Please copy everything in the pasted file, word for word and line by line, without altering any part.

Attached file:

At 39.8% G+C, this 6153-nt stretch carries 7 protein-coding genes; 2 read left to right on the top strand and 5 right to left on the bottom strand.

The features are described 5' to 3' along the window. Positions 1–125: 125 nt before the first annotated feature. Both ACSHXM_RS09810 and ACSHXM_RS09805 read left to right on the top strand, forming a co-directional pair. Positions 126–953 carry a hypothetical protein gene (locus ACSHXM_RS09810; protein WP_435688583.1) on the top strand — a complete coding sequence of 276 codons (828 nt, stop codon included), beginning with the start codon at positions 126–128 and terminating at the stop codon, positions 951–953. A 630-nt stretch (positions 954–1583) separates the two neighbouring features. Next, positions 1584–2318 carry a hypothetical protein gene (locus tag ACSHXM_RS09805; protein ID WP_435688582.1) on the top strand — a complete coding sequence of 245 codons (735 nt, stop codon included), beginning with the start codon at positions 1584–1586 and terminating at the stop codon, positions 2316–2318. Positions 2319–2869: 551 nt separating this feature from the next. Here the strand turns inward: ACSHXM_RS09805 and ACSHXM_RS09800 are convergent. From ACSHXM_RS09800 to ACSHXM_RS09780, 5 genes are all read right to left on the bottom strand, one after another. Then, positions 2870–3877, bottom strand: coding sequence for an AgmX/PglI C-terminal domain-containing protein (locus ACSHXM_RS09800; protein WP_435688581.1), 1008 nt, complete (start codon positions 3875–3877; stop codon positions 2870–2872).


At 39.8% G+C, this 6153-nt stretch carries 7 protein-coding genes; 2 read left to right on the top strand and 5 right to left on the bottom strand.

The features are described 5' to 3' along the window. Positions 1–125: 125 nt before the first annotated feature. Both ACSHXM_RS09810 and ACSHXM_RS09805 read left to right on the top strand, forming a co-directional pair. Positions 126–953 carry a hypothetical protein gene (locus ACSHXM_RS09810; protein WP_435688583.1) on the top strand — a complete coding sequence of 276 codons (828 nt, stop codon included), beginning with the start codon at positions 126–128 and terminating at the stop codon, positions 951–953. A 630-nt stretch (positions 954–1583) separates the two neighbouring features. Next, positions 1584–2318 carry a hypothetical protein gene (locus tag ACSHXM_RS09805; protein ID WP_435688582.1) on the top strand — a complete coding sequence of 245 codons (735 nt, stop codon included), beginning with the start codon at positions 1584–1586 and terminating at the stop codon, positions 2316–2318. Positions 2319–2869: 551 nt separating this feature from the next. Here the strand turns inward: ACSHXM_RS09805 and ACSHXM_RS09800 are convergent. From ACSHXM_RS09800 to ACSHXM_RS09780, 5 genes are all read right to left on the bottom strand, one after another. Then, positions 2870–3877, bottom strand: coding sequence for an AgmX/PglI C-terminal domain-containing protein (locus ACSHXM_RS09800; protein WP_435688581.1), 1008 nt, complete (start codon positions 3875–3877; stop codon positions 2870–2872).